21. The metal cutting tool of claim 19 wherein the pilot means comprise a pilot bit, including a fluted end for drilling a pilot hole, the fluted end extending above the height of the tip, the pilot bit including a cylindrical shaft section which enters the pilot hole prior to the tip contacting the sheet metal, the pilot bit thereby guiding the tip for assuring that an essentially smooth round hole is formed.
Referring to FIGS. 1 and 2, the metal cutting tool of the present invention is shown. The tool 10 includes a drive engaging section 11, and a cutter body 12. The drive engaging section may be of any suitable shape for engaging a conventional drill chuck common, for example, to 3/8 or 1/2 inch drive drills.
The cutter body 12 includes an outer cylindrical surface 13, essentially matching the size of the hole desired, with the cutter body further including an inner, inwardly tapered surface 14 which joins at a base 15. The inner and outer surfaces join at a forward edge 16 of cutting body 12. Having an inwardly tapered surface allows plug discharge without requiring auxiliary plug removers such as spring loaded arms. Essentially, as a plug is cut, it tends to bow due to the cutting pressure, which forces the plug into the cutting body. After the plug is released from the sheet metal, it is driven by its own resiliency, acting on the tapered surface to self discharge, an important feature for field operation. Generally a taper of from 10-40 degrees may be used with about 27 degrees preferred in a 7/8 inch diameter tool.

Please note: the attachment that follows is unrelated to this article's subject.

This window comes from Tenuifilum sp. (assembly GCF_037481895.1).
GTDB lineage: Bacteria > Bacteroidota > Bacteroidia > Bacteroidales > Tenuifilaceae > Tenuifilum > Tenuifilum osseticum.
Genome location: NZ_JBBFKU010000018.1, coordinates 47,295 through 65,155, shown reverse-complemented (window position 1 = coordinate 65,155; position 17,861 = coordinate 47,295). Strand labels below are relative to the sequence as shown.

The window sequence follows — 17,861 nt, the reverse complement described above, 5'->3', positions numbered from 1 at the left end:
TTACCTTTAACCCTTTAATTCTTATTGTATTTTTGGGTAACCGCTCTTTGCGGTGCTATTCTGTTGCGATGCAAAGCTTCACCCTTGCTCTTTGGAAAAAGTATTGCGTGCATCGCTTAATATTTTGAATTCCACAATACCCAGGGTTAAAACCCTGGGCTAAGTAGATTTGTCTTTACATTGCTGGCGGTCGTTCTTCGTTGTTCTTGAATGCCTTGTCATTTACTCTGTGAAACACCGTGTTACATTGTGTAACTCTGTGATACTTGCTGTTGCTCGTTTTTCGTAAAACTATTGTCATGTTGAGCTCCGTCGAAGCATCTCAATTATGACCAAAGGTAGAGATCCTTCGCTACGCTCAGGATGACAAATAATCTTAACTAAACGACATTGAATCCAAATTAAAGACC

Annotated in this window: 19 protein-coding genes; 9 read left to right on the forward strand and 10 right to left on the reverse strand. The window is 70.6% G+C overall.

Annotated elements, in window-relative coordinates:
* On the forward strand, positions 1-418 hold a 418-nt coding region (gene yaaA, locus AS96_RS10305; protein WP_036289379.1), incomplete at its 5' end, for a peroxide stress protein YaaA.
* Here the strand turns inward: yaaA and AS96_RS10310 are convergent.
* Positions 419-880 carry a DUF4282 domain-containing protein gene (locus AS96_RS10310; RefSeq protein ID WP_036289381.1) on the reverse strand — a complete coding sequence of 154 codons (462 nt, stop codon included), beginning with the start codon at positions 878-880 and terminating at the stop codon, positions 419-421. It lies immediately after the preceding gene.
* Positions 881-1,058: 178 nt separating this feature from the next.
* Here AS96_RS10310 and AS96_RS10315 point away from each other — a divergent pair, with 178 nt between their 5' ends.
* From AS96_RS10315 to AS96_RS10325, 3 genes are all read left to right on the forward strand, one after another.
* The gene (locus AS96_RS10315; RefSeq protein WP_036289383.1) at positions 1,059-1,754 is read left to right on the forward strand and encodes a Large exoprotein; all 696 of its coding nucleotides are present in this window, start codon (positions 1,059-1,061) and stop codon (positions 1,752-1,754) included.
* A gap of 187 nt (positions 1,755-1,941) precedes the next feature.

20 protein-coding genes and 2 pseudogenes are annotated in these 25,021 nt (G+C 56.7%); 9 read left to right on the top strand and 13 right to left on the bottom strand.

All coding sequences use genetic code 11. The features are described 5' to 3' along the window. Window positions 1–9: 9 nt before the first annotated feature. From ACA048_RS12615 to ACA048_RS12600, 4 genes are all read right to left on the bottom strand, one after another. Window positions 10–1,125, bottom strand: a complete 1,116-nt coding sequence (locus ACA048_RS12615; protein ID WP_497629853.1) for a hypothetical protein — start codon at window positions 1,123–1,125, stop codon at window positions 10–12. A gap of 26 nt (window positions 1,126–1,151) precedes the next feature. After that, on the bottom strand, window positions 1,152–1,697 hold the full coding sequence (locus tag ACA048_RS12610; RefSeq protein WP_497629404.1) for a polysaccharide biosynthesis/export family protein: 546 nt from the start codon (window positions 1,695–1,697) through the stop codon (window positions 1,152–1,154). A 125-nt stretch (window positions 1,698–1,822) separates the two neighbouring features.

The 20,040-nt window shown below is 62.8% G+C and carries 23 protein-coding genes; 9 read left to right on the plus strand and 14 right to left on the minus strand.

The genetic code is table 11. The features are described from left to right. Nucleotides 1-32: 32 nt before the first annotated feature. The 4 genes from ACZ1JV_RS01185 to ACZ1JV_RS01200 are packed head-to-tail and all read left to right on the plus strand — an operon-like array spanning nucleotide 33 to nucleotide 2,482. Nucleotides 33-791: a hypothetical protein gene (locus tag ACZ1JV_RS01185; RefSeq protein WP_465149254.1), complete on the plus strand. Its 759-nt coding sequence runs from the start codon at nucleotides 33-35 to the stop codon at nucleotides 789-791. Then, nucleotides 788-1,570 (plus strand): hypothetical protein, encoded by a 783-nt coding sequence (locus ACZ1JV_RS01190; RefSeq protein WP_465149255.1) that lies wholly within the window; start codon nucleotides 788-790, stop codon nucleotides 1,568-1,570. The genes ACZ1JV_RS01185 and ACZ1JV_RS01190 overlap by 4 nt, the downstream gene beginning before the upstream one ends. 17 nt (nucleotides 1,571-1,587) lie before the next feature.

The cutter body further includes a notch 17 extending from the forward edge 16 to the drive section 11 of the cutter body. The notch 17 is essentially rectangular, including sides 18 and 19, and a bottom 20. While a rectangular notch is shown, it will be understood that other shaped notches may also be used. The notch is preferably narrow, for example, on the order of about 0.25 inches wide in a 7/8 inch tool, to prevent hooking during hole cutting. A leading edge 21 of the side 18, in reference to the rotation of the tool, includes a socket 22 having a bottom wall 23 and a side wall 24, with the socket sized to accept a cutting tip therein The cutter body further includes a concentric bore 25 extending from the drive end through the base 15 of the cutter body.